Image: Thinkstock

Read full article on HealthCentral about learning what you can when it comes to AD prevention:

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10 Tips to Ease Alzheimer's Sundowning

NighttreeMany people who have Alzheimer’s disease experience times, generally as daylight fades and evening approaches when their symptoms intensify. This phenomenon is called sundowning. It’s thought that sundowning stems from a combination of factors such as disorientation due to lack of light, natural fatigue and abnormal disruptions in the body clock. While there’s no cure for sundowning some medications can help. Lifestyle changes can be a vital part of managing sundowning behavior, as well. Below are some tips that may help you and your loved one cope with this often frustrating end-of-day behavior:

Read full article on HealthCentral about sundowning and how to help control it:

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Ancient Technique Shown to Alter Brains of People with MCI

Yoga2In an example of ancient meeting modern, researchers at UCLA and their colleagues tested whether or not yoga and meditation could alter the brains of some people with mild cognitive impairment (MCI) to help them think more clearly. MCI is often a very early stage of Alzheimer's disease. Their answer was yes. A technique using a yoga pose while meditating was shown by modern methods to be as effective as memory enhancement training (MET). The results of the practices were scientifically proven by using resting-state functional magnetic resonance imaging.

Image: Thinkstock

Read full article on HealthCentral about how yoga and meditation can help Alzheimer's:

Purchase Minding Our Elders: Caregivers Share Their Personal Stories – paperback or ebook

The stories in this fine book showed us how others have gone through similar things with their families and that is somehow reassuring. There are some helpful suggestions but mostly there is the recognition that others went through the same thing. All we can do is our best. That is greatly reassuring during these difficult emotional times. If you are a caregiver, this is a must read. - Delores Edwards


6 Potentially Reversible Conditions That Can Mimic Dementia

Comfort9When dementia symptoms appear it’s natural to fear that the person affected has an incurable form of dementia. Rather than reacting with panic, however, it’s far better to try to remain calm and have a specialist make the determination. Many forms of dementia are incurable, of course, but other conditions can present symptoms that resemble those of dementia but are in fact reversible.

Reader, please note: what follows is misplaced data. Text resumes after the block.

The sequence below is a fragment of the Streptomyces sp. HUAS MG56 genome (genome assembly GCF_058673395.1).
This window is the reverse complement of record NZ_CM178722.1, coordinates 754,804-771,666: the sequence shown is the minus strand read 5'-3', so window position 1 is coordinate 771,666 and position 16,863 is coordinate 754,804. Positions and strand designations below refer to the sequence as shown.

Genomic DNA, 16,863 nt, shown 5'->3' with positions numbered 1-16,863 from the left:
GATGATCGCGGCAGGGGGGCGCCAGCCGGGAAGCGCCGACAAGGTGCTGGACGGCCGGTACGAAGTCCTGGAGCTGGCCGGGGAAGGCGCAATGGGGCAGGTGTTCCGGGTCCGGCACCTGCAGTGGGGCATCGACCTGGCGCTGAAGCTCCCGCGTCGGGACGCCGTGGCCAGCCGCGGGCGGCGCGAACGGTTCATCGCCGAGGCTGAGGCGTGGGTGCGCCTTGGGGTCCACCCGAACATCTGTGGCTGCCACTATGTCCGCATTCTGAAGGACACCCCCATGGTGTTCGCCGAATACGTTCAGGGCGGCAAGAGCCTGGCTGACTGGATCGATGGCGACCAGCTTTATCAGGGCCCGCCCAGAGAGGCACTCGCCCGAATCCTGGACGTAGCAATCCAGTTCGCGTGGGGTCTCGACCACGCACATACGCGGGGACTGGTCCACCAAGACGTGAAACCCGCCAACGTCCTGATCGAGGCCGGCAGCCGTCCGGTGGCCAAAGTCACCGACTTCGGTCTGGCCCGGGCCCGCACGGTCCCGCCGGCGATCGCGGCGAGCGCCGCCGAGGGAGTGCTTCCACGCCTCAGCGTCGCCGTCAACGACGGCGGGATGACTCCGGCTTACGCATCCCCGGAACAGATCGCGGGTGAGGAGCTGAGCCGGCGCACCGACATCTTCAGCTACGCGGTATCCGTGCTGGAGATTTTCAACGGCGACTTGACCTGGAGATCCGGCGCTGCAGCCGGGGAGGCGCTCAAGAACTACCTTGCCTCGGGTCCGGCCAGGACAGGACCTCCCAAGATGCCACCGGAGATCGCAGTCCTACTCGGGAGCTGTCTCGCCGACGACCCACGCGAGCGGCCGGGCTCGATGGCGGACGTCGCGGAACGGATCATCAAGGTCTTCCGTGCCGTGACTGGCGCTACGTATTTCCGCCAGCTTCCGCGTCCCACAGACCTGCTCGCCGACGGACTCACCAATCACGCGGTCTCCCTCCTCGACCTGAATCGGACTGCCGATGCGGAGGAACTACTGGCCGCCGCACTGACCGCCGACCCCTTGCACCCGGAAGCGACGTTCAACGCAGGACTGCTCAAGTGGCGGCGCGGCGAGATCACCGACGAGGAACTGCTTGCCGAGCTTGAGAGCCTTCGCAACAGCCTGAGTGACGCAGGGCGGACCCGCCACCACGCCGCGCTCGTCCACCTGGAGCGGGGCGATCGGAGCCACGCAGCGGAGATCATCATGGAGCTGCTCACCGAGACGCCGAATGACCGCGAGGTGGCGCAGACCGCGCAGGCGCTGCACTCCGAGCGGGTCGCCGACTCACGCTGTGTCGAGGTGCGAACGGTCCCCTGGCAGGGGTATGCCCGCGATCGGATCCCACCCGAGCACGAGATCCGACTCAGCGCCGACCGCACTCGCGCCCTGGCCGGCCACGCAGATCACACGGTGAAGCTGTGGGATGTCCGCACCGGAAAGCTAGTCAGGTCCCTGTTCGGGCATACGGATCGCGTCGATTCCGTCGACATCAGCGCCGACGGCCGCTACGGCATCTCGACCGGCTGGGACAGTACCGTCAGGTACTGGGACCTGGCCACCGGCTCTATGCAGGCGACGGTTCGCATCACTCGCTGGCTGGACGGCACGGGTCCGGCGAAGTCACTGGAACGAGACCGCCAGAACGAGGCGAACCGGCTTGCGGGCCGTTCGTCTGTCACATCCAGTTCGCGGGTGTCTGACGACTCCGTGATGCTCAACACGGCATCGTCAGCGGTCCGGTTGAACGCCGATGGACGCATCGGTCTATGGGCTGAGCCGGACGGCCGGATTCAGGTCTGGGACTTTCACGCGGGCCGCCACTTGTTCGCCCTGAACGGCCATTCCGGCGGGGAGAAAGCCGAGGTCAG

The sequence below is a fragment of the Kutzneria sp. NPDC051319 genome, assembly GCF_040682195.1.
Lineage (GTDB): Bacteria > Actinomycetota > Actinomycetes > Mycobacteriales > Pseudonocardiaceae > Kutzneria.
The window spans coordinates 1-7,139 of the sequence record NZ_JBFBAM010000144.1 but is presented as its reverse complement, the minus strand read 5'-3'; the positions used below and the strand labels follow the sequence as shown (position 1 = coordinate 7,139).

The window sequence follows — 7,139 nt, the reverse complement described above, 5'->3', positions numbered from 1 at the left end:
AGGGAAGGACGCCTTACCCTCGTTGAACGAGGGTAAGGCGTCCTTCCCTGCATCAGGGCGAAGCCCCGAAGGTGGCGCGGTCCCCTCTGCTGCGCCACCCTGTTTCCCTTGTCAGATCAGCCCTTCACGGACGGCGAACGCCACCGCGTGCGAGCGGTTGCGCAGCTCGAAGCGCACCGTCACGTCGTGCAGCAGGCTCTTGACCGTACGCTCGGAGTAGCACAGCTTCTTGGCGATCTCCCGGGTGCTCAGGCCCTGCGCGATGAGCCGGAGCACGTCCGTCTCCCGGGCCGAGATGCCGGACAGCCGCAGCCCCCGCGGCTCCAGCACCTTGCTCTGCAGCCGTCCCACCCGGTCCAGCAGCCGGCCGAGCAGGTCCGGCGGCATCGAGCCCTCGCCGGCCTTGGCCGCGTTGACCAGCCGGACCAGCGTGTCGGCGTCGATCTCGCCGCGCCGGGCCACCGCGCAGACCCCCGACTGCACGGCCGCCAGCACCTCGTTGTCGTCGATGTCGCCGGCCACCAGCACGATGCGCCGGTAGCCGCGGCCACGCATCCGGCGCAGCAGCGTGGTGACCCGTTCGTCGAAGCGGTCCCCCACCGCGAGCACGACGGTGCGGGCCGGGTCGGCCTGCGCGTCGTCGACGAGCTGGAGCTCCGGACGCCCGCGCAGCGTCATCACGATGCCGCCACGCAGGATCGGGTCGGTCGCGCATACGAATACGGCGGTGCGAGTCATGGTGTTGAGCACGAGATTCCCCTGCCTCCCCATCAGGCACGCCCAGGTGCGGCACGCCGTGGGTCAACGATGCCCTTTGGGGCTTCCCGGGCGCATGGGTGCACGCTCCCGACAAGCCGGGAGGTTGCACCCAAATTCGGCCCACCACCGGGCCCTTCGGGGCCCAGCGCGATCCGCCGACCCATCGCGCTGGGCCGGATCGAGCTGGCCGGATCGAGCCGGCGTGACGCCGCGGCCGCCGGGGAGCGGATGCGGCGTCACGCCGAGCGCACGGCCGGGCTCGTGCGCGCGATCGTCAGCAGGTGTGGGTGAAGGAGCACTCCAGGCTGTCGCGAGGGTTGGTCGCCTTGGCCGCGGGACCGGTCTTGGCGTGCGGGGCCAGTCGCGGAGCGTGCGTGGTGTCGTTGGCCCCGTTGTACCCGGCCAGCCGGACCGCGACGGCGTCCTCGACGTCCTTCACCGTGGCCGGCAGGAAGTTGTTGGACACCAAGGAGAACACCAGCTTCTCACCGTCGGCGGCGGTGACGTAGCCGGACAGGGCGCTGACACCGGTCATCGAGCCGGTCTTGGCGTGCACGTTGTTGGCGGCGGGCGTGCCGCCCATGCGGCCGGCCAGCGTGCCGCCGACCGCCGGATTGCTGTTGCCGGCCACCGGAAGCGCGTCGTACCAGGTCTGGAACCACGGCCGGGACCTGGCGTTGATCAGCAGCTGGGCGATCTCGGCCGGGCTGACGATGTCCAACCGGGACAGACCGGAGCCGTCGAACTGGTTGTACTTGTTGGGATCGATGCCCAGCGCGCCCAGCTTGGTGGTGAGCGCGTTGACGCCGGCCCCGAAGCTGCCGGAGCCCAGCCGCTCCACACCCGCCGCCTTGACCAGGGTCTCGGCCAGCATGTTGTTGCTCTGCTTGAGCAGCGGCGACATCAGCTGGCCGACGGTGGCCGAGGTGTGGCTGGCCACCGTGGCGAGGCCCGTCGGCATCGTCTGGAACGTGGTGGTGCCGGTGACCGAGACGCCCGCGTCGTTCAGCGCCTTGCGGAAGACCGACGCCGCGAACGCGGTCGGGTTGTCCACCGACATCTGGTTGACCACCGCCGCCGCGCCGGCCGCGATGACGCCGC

View slideshow on HealthCentral to learn more about the potentially reversible conditions that can mimic Alzheimer's or other types of dementia:

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8 Entertaining Summer Excursions for Elders and Their Caregivers

ParkWalkSummer is a time when it’s generally easier for elders to be out and about than when snow and ice are an issue. Even if our loved ones have dementia, severe arthritis, lung issues or a combination of ailments, there are things we, their caregivers, can do to relieve a sense of being left out of life that can affect people in their situation.

Think about the personality of your ailing elders and consider excursions or entertainment that they may enjoy. A short outing of some type can leave a lasting memory, or it can simply mean that there were some enjoyable moments, but either way, you’ve done something positive for them. Remember to take into account the fact that heat can be dangerous to elders, so prepare for outside activities by educating yourself about how to keep elders safe in the heat.

Read full article on HealthCentral about summer excursions that can be fun for elders:  

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8 Dementia Activities Targeted toward Unique Interests

Memories3Finding activities for people with dementia can be challenging. For example, my dad’s dementia was caused by failed surgery during his 70s. He was always interested in archaeology, science of any type, space exploration and a variety of human cultures. I focused his activities on those things he loved. The music of his youth was another priceless tool to help him get through the days. What activities or topic of interest would work for your loved one?

View slide show on HealthCentral to learn about activities for fun:

Support a caregiver or jump start discussion in support groups with real stories - for bulk orders of Minding Our Elders e-mail Carol